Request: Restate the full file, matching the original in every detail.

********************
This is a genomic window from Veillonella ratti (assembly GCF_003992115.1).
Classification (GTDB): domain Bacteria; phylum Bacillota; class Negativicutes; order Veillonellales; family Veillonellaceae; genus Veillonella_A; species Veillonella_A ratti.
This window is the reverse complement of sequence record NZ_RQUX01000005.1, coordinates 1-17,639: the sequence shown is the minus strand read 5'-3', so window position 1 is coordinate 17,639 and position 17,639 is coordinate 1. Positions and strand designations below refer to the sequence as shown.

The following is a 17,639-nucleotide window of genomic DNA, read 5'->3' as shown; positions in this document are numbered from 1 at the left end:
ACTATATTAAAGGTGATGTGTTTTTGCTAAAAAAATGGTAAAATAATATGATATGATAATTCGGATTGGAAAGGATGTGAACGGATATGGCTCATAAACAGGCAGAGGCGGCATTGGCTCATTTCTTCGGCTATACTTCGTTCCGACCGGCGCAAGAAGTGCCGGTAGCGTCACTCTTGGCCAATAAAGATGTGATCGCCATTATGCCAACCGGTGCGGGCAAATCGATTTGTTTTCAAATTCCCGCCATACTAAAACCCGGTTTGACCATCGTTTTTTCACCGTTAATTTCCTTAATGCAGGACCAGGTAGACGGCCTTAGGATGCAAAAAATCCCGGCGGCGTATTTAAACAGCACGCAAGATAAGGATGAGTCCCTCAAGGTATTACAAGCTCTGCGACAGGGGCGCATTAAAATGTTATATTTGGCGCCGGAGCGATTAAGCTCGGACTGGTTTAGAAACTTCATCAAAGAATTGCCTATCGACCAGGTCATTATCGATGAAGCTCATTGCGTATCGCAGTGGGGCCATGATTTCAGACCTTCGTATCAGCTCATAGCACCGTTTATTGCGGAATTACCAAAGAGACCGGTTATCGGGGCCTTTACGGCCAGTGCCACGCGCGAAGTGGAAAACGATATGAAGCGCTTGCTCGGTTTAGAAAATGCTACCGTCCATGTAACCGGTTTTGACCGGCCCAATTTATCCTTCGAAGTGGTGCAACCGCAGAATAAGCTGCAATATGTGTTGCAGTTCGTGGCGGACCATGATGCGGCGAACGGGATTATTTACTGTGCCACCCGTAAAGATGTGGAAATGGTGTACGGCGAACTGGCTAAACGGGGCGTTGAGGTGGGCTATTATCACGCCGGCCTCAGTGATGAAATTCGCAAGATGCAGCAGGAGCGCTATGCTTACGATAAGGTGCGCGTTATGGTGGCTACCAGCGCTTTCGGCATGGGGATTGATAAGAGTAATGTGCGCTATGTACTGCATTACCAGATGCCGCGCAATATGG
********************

This is a genomic window from Veillonella ratti (assembly GCF_003992115.1).
Classification (GTDB): domain Bacteria; phylum Bacillota; class Negativicutes; order Veillonellales; family Veillonellaceae; genus Veillonella_A; species Veillonella_A ratti.
This window is the reverse complement of sequence record NZ_RQUX01000005.1, coordinates 1-17,639: the sequence shown is the minus strand read 5'-3', so window position 1 is coordinate 17,639 and position 17,639 is coordinate 1. Positions and strand designations below refer to the sequence as shown.

The following is a 17,639-nucleotide window of genomic DNA, read 5'->3' as shown; positions in this document are numbered from 1 at the left end:
ACTATATTAAAGGTGATGTGTTTTTGCTAAAAAAATGGTAAAATAATATGATATGATAATTCGGATTGGAAAGGATGTGAACGGATATGGCTCATAAACAGGCAGAGGCGGCATTGGCTCATTTCTTCGGCTATACTTCGTTCCGACCGGCGCAAGAAGTGCCGGTAGCGTCACTCTTGGCCAATAAAGATGTGATCGCCATTATGCCAACCGGTGCGGGCAAATCGATTTGTTTTCAAATTCCCGCCATACTAAAACCCGGTTTGACCATCGTTTTTTCACCGTTAATTTCCTTAATGCAGGACCAGGTAGACGGCCTTAGGATGCAAAAAATCCCGGCGGCGTATTTAAACAGCACGCAAGATAAGGATGAGTCCCTCAAGGTATTACAAGCTCTGCGACAGGGGCGCATTAAAATGTTATATTTGGCGCCGGAGCGATTAAGCTCGGACTGGTTTAGAAACTTCATCAAAGAATTGCCTATCGACCAGGTCATTATCGATGAAGCTCATTGCGTATCGCAGTGGGGCCATGATTTCAGACCTTCGTATCAGCTCATAGCACCGTTTATTGCGGAATTACCAAAGAGACCGGTTATCGGGGCCTTTACGGCCAGTGCCACGCGCGAAGTGGAAAACGATATGAAGCGCTTGCTCGGTTTAGAAAATGCTACCGTCCATGTAACCGGTTTTGACCGGCCCAATTTATCCTTCGAAGTGGTGCAACCGCAGAATAAGCTGCAATATGTGTTGCAGTTCGTGGCGGACCATGATGCGGCGAACGGGATTATTTACTGTGCCACCCGTAAAGATGTGGAAATGGTGTACGGCGAACTGGCTAAACGGGGCGTTGAGGTGGGCTATTATCACGCCGGCCTCAGTGATGAAATTCGCAAGATGCAGCAGGAGCGCTATGCTTACGATAAGGTGCGCGTTATGGTGGCTACCAGCGCTTTCGGCATGGGGATTGATAAGAGTAATGTGCGCTATGTACTGCATTACCAGATGCCGCGCAATATGG